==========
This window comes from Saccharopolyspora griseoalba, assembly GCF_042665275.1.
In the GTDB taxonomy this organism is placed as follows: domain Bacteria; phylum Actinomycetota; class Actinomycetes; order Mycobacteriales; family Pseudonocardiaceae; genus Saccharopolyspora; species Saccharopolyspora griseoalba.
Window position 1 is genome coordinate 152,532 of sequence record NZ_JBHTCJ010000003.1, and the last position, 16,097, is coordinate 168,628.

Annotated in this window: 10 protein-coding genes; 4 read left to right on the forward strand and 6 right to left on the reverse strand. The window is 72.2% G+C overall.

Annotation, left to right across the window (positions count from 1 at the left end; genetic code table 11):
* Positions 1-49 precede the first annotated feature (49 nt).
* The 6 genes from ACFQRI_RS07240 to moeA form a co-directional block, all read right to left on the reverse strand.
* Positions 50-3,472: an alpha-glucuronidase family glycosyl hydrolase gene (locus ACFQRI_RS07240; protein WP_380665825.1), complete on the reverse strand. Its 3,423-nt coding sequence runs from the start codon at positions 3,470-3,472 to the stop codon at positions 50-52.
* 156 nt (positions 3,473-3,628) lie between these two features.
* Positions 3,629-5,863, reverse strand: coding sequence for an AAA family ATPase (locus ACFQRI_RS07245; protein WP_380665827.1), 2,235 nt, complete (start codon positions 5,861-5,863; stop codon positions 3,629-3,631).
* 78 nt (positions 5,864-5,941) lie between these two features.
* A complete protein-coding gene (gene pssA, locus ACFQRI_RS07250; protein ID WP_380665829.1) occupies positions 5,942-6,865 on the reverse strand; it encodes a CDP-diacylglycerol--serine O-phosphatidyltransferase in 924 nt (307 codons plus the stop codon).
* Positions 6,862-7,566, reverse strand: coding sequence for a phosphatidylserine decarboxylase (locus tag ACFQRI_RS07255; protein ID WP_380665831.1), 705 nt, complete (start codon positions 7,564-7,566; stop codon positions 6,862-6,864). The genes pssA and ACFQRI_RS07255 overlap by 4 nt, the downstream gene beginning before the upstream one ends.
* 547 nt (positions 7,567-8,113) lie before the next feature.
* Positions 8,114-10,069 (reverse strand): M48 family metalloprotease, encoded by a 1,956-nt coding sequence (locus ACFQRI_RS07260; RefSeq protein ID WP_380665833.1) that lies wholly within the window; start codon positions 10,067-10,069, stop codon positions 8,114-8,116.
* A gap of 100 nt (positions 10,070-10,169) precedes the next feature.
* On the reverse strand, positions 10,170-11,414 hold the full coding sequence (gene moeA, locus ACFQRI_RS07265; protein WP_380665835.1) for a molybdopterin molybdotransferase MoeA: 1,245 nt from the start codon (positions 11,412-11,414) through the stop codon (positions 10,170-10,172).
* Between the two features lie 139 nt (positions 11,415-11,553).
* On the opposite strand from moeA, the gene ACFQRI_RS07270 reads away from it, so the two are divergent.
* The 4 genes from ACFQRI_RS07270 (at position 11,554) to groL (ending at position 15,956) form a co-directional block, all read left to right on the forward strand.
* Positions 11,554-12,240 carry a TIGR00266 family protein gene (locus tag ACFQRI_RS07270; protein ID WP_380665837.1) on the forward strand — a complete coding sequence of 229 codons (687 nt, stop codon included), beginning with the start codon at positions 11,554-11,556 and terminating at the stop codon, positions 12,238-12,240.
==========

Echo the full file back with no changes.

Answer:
This window comes from Saccharopolyspora griseoalba, assembly GCF_042665275.1.
In the GTDB taxonomy this organism is placed as follows: domain Bacteria; phylum Actinomycetota; class Actinomycetes; order Mycobacteriales; family Pseudonocardiaceae; genus Saccharopolyspora; species Saccharopolyspora griseoalba.
Window position 1 is genome coordinate 152,532 of sequence record NZ_JBHTCJ010000003.1, and the last position, 16,097, is coordinate 168,628.

Annotated in this window: 10 protein-coding genes; 4 read left to right on the forward strand and 6 right to left on the reverse strand. The window is 72.2% G+C overall.

Annotation, left to right across the window (positions count from 1 at the left end; genetic code table 11):
* Positions 1-49 precede the first annotated feature (49 nt).
* The 6 genes from ACFQRI_RS07240 to moeA form a co-directional block, all read right to left on the reverse strand.
* Positions 50-3,472: an alpha-glucuronidase family glycosyl hydrolase gene (locus ACFQRI_RS07240; protein WP_380665825.1), complete on the reverse strand. Its 3,423-nt coding sequence runs from the start codon at positions 3,470-3,472 to the stop codon at positions 50-52.
* 156 nt (positions 3,473-3,628) lie between these two features.
* Positions 3,629-5,863, reverse strand: coding sequence for an AAA family ATPase (locus ACFQRI_RS07245; protein WP_380665827.1), 2,235 nt, complete (start codon positions 5,861-5,863; stop codon positions 3,629-3,631).
* 78 nt (positions 5,864-5,941) lie between these two features.
* A complete protein-coding gene (gene pssA, locus ACFQRI_RS07250; protein ID WP_380665829.1) occupies positions 5,942-6,865 on the reverse strand; it encodes a CDP-diacylglycerol--serine O-phosphatidyltransferase in 924 nt (307 codons plus the stop codon).
* Positions 6,862-7,566, reverse strand: coding sequence for a phosphatidylserine decarboxylase (locus tag ACFQRI_RS07255; protein ID WP_380665831.1), 705 nt, complete (start codon positions 7,564-7,566; stop codon positions 6,862-6,864). The genes pssA and ACFQRI_RS07255 overlap by 4 nt, the downstream gene beginning before the upstream one ends.
* 547 nt (positions 7,567-8,113) lie before the next feature.
* Positions 8,114-10,069 (reverse strand): M48 family metalloprotease, encoded by a 1,956-nt coding sequence (locus ACFQRI_RS07260; RefSeq protein ID WP_380665833.1) that lies wholly within the window; start codon positions 10,067-10,069, stop codon positions 8,114-8,116.
* A gap of 100 nt (positions 10,070-10,169) precedes the next feature.
* On the reverse strand, positions 10,170-11,414 hold the full coding sequence (gene moeA, locus ACFQRI_RS07265; protein WP_380665835.1) for a molybdopterin molybdotransferase MoeA: 1,245 nt from the start codon (positions 11,412-11,414) through the stop codon (positions 10,170-10,172).
* Between the two features lie 139 nt (positions 11,415-11,553).
* On the opposite strand from moeA, the gene ACFQRI_RS07270 reads away from it, so the two are divergent.
* The 4 genes from ACFQRI_RS07270 (at position 11,554) to groL (ending at position 15,956) form a co-directional block, all read left to right on the forward strand.
* Positions 11,554-12,240 carry a TIGR00266 family protein gene (locus tag ACFQRI_RS07270; protein ID WP_380665837.1) on the forward strand — a complete coding sequence of 229 codons (687 nt, stop codon included), beginning with the start codon at positions 11,554-11,556 and terminating at the stop codon, positions 12,238-12,240.